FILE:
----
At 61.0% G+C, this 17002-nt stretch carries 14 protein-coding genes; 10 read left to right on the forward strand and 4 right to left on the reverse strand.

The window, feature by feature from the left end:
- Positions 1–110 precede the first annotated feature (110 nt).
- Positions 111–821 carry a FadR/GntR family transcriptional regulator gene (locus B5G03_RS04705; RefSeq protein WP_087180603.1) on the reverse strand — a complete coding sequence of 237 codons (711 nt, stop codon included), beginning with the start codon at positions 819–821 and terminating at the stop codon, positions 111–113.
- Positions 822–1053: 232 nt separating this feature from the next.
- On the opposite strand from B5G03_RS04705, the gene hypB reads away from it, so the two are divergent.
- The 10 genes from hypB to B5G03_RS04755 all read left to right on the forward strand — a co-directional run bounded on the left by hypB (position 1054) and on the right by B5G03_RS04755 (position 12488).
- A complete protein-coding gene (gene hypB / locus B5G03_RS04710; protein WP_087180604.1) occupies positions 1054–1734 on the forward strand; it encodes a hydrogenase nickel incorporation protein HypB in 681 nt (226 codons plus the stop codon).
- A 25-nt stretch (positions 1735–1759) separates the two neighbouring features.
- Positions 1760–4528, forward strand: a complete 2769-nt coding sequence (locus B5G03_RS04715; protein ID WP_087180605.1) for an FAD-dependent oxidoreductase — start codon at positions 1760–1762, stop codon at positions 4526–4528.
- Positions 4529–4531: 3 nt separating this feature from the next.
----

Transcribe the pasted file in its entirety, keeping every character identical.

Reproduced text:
At 61.0% G+C, this 17002-nt stretch carries 14 protein-coding genes; 10 read left to right on the forward strand and 4 right to left on the reverse strand.

The window, feature by feature from the left end:
- Positions 1–110 precede the first annotated feature (110 nt).
- Positions 111–821 carry a FadR/GntR family transcriptional regulator gene (locus B5G03_RS04705; RefSeq protein WP_087180603.1) on the reverse strand — a complete coding sequence of 237 codons (711 nt, stop codon included), beginning with the start codon at positions 819–821 and terminating at the stop codon, positions 111–113.
- Positions 822–1053: 232 nt separating this feature from the next.
- On the opposite strand from B5G03_RS04705, the gene hypB reads away from it, so the two are divergent.
- The 10 genes from hypB to B5G03_RS04755 all read left to right on the forward strand — a co-directional run bounded on the left by hypB (position 1054) and on the right by B5G03_RS04755 (position 12488).
- A complete protein-coding gene (gene hypB / locus B5G03_RS04710; protein WP_087180604.1) occupies positions 1054–1734 on the forward strand; it encodes a hydrogenase nickel incorporation protein HypB in 681 nt (226 codons plus the stop codon).
- A 25-nt stretch (positions 1735–1759) separates the two neighbouring features.
- Positions 1760–4528, forward strand: a complete 2769-nt coding sequence (locus B5G03_RS04715; protein ID WP_087180605.1) for an FAD-dependent oxidoreductase — start codon at positions 1760–1762, stop codon at positions 4526–4528.
- Positions 4529–4531: 3 nt separating this feature from the next.